Olivia comes to Rosemere to pull herself together in the present as much as she does to unearth the mysteries of the past.
In the process, Olivia falls in love with both a person and a place. The more she looks into the secrets of Rosemere, and the more that she explores the tumbledown wreck of the house, the more questions she has. It’s obvious that something truly terrible happened all those years ago to force her mother to leave it all behind and completely reinvent herself.
It’s also equally obvious that she discovers that she feels tied, not so much to the land as to the people that inhabit and surround it. She becomes involved with village life, even as many elements of that society either reject her or her choices. It’s clear that there are multiple agendas revolving around the old estate.
That society also looks down on her choices for friendship and companionship. Her first and closest friends in the village are the Anglo-Indian Malakar family. Olivia’s grandmother came home to England from India with Samir and Pavi’s grandmother Nandini, and the two families have been close ever since. Olivia’s burgeoning relationship with Samir echoes that closeness much more nearly than they believe. But they do not fool themselves that the local squirearchy will not and does not approve of the new Countess’ relationship with someone who is not ‘one of them’, let alone someone of Samir’s heritage.
Olivia’s journey, her search, is absolutely fascinating. She’s our point of view into the story, and she is easy to empathize with and interesting to follow. She’s got a lot on her plate at the beginning, not just her own recovery from both injury and grief, but the gigantic number of decisions she has to face at a time when she is at a very low ebb.
It’s easy to see how Rosemere winds its way into her heart. And her fresh perspective on whatever secrets are hidden there give her both the imperative to discover the truths and just enough distance not to fear whatever may be revealed.
There were a couple of things that niggled me about this story, just enough to keep me from raising it into the A’s. Olivia has plenty of problems to tackle between her mother’s secrets, Rosemere’s secrets, her attempt to rehabilitate the crumbling house and her relationship with Samir. That’s more than enough drama for one life and one book without tacking on either the swindling caretakers or the douchecanoe ex-lover. Throwing both into the soup brings the book a bit too close to melodrama, and definitely went over-the-top in the number of drama llamas.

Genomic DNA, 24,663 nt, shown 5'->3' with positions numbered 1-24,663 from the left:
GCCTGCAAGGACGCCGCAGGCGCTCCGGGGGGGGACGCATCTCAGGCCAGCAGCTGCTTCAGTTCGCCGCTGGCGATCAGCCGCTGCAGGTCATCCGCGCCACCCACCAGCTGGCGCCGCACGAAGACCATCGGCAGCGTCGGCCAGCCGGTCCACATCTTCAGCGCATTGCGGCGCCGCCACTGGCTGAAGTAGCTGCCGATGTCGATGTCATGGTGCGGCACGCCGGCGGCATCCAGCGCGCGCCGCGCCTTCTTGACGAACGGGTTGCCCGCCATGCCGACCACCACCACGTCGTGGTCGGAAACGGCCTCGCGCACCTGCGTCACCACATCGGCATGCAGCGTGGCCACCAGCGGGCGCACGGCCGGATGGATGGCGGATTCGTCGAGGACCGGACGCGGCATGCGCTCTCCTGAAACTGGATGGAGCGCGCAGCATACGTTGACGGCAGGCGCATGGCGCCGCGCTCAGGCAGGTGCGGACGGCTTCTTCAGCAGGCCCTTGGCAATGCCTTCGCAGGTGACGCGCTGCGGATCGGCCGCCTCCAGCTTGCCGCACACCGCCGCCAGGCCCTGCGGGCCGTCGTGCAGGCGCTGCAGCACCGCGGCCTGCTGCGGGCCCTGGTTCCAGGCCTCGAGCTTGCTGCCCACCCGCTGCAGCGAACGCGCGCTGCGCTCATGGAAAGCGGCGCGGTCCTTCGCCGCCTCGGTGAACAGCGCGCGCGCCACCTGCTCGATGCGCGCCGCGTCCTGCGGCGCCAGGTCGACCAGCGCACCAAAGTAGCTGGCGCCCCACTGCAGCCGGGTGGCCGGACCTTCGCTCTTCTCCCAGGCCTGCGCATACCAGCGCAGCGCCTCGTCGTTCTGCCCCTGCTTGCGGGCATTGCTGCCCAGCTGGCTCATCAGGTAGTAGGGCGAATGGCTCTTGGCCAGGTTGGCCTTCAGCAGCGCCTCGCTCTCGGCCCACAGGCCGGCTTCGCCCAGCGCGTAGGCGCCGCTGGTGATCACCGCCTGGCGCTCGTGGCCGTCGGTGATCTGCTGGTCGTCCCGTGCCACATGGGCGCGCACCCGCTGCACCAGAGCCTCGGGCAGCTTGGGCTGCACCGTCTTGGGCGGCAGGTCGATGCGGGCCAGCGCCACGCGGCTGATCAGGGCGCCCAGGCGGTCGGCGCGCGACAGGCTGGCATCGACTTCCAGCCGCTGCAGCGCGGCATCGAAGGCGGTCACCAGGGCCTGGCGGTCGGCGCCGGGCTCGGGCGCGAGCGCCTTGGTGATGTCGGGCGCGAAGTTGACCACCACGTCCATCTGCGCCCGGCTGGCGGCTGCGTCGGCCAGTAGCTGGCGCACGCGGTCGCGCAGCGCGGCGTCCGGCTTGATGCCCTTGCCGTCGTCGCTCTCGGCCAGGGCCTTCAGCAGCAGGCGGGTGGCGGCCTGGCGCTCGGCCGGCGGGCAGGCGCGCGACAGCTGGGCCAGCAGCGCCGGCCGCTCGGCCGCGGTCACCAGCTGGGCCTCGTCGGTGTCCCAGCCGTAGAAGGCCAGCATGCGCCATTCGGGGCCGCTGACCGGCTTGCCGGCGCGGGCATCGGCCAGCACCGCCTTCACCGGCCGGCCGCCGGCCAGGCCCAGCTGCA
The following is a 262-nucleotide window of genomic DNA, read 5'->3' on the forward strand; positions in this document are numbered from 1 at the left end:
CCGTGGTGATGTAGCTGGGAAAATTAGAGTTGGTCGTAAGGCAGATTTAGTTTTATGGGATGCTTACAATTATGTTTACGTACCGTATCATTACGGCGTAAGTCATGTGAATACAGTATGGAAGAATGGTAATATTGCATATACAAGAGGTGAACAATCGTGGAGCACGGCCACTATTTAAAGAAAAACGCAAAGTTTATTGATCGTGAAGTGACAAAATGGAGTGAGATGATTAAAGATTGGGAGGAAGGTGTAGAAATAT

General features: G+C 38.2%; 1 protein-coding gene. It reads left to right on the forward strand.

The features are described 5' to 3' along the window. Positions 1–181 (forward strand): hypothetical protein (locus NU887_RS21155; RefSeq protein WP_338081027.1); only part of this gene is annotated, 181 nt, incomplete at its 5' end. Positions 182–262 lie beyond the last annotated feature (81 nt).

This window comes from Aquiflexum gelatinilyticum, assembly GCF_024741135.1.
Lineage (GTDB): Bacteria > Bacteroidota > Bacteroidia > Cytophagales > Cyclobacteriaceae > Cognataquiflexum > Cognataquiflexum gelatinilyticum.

As much as I loved the way that the relationship developed between Olivia and Samir, a part of it didn’t quite ring true. Again, they had plenty to contend with, as no one seems to have approved for all kinds of reasons. But Olivia made a gigantic deal out of being 7 years older than Samir. She’s 39 and he’s 32, which makes both of them well into adulthood – certainly more than far enough into adulthood for a seven year gap not to be all that big of a deal, and absolutely more than adult enough for Samir to be aware of his own mind and heart. I am 20 years older than my husband, and while I certainly did a fair amount of soul-searching at the beginning of our relationship, I didn’t agonize nearly this much over a gap that is considerably greater. Because of my own experience, some of Olivia’s reactions in this regard didn’t quite ring true for me.
But quibbles and niggles aside, I enjoyed The Art of Inheriting Secrets a great deal. This was the book I was reading as the movers packed up all of our stuff and moved it out of the old house and into the new house. Reading Olivia’s trials and tribulations with beautiful old Rosemere certainly put my moving into perspective!